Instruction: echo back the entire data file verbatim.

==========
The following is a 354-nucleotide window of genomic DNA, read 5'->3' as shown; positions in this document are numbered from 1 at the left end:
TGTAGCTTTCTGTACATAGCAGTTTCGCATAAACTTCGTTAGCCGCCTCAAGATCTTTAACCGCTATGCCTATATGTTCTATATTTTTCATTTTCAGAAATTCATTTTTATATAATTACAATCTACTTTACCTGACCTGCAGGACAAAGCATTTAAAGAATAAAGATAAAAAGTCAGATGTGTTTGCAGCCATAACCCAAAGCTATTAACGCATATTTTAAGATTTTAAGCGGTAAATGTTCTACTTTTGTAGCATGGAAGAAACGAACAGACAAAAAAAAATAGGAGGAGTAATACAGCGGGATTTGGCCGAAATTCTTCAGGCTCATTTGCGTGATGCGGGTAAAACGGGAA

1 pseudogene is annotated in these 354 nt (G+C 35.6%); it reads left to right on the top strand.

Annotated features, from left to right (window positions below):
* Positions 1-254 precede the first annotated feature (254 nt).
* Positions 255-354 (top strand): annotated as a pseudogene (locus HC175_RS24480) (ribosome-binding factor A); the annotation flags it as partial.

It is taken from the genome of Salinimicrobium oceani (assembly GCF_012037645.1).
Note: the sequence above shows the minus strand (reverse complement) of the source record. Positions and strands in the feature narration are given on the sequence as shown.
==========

The following is a 354-nucleotide window of genomic DNA, read 5'->3' as shown; positions in this document are numbered from 1 at the left end:
TGTAGCTTTCTGTACATAGCAGTTTCGCATAAACTTCGTTAGCCGCCTCAAGATCTTTAACCGCTATGCCTATATGTTCTATATTTTTCATTTTCAGAAATTCATTTTTATATAATTACAATCTACTTTACCTGACCTGCAGGACAAAGCATTTAAAGAATAAAGATAAAAAGTCAGATGTGTTTGCAGCCATAACCCAAAGCTATTAACGCATATTTTAAGATTTTAAGCGGTAAATGTTCTACTTTTGTAGCATGGAAGAAACGAACAGACAAAAAAAAATAGGAGGAGTAATACAGCGGGATTTGGCCGAAATTCTTCAGGCTCATTTGCGTGATGCGGGTAAAACGGGAA

1 pseudogene is annotated in these 354 nt (G+C 35.6%); it reads left to right on the top strand.

Annotated features, from left to right (window positions below):
* Positions 1-254 precede the first annotated feature (254 nt).
* Positions 255-354 (top strand): annotated as a pseudogene (locus HC175_RS24480) (ribosome-binding factor A); the annotation flags it as partial.

It is taken from the genome of Salinimicrobium oceani (assembly GCF_012037645.1).
Note: the sequence above shows the minus strand (reverse complement) of the source record. Positions and strands in the feature narration are given on the sequence as shown.